Best headphones for drummers 2022: sound isolation for the studio, rehearsal room and stage (7)

6. Beyerdynamic DT990 Pro

Gamers and streamers swear by these, but should drummers too? Yes.

Specifications

Launch price: $179/£129/€149

Style: Over-ears

Ideal for: Recording drums, writing music, most gigging situations

Cable Length: 3m

Reasons to buy

+

Excellent sound quality

+

Clear and crisp dynamic representation

+

Comfortable

Reasons to avoid

-

Open back, so slightly less isolation than the DT770

The Beyerdynamic DT990 Pro is a famous headset because video game streamers such as Ninja like to use them. In terms of purpose, they essentially serve as the ‘open-back’ offering for those who don’t like the idea of the DT770’s closed backs. What this means is that the dynamic representation is more realistic for most listening experiences, because they take into account ambient noise. Now, while this is better for mixing, in a drumming situation the closed-back design wins out because any extra sound isolation is an added bonus.

Sibling comparisons aside though, the DT990s are an excellent set of cans that feel very comfortable over the ears, have deep rich bass and clean crisp highs, as well as perfectly balanced mids. In our opinion, these are the best option for drummers playing on electronic drum kits, especially if also dabbling in a little bit of production.

As with the DT770s, these come with a 3m cable, a handy carry case, a jack adapter and a very similar price point. The build quality is incredibly high so you shouldn’t need to worry about replacing them in a hurry. All in all, if you’re looking for a pair that you can use for almost anything, these will make an excellent choice.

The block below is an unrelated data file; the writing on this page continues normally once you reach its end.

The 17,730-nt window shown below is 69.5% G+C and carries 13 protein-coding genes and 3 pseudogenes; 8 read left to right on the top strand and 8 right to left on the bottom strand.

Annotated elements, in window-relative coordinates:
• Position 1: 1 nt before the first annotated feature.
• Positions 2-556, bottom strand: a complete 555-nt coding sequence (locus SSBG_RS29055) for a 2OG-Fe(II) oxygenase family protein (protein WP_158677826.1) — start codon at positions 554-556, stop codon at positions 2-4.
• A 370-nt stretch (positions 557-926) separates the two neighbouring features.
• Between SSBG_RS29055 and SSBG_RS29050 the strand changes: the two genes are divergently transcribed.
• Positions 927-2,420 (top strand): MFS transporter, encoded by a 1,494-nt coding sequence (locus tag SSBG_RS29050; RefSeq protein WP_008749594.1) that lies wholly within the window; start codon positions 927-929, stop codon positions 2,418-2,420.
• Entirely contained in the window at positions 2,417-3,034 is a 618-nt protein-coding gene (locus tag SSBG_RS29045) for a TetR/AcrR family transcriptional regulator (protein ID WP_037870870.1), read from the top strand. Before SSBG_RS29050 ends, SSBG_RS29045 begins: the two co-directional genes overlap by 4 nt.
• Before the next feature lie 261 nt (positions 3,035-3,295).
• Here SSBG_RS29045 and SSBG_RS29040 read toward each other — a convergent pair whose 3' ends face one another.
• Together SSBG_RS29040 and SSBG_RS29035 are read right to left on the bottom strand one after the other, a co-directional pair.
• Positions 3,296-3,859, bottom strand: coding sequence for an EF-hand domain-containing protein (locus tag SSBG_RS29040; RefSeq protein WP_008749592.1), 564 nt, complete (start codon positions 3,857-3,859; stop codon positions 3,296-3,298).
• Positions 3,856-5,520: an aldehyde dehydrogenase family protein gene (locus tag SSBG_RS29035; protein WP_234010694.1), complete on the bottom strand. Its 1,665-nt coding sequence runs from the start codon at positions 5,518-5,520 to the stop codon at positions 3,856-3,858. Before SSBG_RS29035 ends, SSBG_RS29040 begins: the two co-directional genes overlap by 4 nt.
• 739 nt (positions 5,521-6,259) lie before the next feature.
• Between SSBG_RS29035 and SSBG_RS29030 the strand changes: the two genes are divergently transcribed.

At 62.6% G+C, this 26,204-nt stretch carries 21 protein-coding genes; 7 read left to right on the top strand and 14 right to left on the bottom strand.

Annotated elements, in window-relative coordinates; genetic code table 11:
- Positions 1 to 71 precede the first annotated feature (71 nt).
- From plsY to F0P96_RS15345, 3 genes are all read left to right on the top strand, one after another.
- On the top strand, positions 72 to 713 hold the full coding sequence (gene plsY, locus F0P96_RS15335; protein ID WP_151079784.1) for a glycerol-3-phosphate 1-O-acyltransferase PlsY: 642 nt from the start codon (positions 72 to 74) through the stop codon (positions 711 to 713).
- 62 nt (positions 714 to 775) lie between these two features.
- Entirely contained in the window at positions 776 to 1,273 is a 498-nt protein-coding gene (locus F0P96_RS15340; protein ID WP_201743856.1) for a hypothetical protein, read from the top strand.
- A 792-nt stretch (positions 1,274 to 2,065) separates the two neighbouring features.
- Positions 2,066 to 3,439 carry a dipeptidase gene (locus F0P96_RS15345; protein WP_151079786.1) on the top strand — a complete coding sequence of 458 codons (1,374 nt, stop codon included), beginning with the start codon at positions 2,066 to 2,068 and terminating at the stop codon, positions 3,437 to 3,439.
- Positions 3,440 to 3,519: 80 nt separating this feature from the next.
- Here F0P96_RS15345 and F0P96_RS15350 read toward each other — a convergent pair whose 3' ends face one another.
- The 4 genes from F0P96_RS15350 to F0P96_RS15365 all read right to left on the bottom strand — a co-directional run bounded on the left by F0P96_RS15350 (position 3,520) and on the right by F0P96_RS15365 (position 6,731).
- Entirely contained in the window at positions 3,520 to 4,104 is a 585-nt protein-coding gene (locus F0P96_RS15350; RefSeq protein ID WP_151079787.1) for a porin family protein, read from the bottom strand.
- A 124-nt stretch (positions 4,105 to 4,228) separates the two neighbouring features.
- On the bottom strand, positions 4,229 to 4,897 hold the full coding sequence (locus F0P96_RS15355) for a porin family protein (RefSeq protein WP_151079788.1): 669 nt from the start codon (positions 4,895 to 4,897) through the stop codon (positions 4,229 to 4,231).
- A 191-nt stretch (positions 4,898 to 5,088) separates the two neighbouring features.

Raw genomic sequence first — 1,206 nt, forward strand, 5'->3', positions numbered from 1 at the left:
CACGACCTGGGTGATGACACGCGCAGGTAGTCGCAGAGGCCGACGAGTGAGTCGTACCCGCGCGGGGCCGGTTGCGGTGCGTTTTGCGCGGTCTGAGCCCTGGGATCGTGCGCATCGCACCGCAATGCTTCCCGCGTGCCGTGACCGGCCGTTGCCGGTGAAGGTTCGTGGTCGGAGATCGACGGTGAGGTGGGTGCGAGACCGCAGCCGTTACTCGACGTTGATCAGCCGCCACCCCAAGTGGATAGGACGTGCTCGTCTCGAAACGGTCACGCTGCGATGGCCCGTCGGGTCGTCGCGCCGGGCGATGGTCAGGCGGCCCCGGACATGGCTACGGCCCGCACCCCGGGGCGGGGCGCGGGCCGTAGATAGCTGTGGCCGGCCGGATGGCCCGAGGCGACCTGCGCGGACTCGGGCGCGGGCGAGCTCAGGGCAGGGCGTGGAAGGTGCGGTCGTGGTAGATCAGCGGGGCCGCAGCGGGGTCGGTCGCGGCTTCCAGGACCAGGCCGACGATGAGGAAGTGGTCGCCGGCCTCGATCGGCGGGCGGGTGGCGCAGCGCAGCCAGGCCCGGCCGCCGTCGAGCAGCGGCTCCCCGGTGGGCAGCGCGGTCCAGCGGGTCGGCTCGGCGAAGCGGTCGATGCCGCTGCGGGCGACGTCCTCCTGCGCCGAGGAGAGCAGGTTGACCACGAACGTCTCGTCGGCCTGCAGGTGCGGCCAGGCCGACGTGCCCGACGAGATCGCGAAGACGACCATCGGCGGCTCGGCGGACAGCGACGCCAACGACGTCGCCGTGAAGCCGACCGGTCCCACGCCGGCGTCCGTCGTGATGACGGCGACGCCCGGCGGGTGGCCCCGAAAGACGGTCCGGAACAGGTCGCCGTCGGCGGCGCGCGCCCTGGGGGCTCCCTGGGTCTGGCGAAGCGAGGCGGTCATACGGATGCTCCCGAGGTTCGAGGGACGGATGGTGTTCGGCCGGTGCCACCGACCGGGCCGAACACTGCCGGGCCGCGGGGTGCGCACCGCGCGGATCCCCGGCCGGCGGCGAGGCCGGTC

Read the full Beyerdynamic DT 990 PRO review

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7. AKG K72

If you want bang for your buck, look no further. AK-jeez!

(Video) ✅ Top 7 Best Headphones for Electronic Drums

Specifications

Launch price: $49/£29/€39

Style: Over-ears

Ideal for: Recording drums, writing music

Cable length: 3 m

Reasons to buy

+

Excellent value for money

+

Closed back design

+

Comfortable to wear

Reasons to avoid

-

Slightly coloured mids might put some drummers off

The AKG K72 headphones come with everything you need, at a good enough price for most beginner to semi-pro drummers. If that’s all you’re looking for, look no further. For those wanting a bit more information, let’s elaborate on some of the specifics.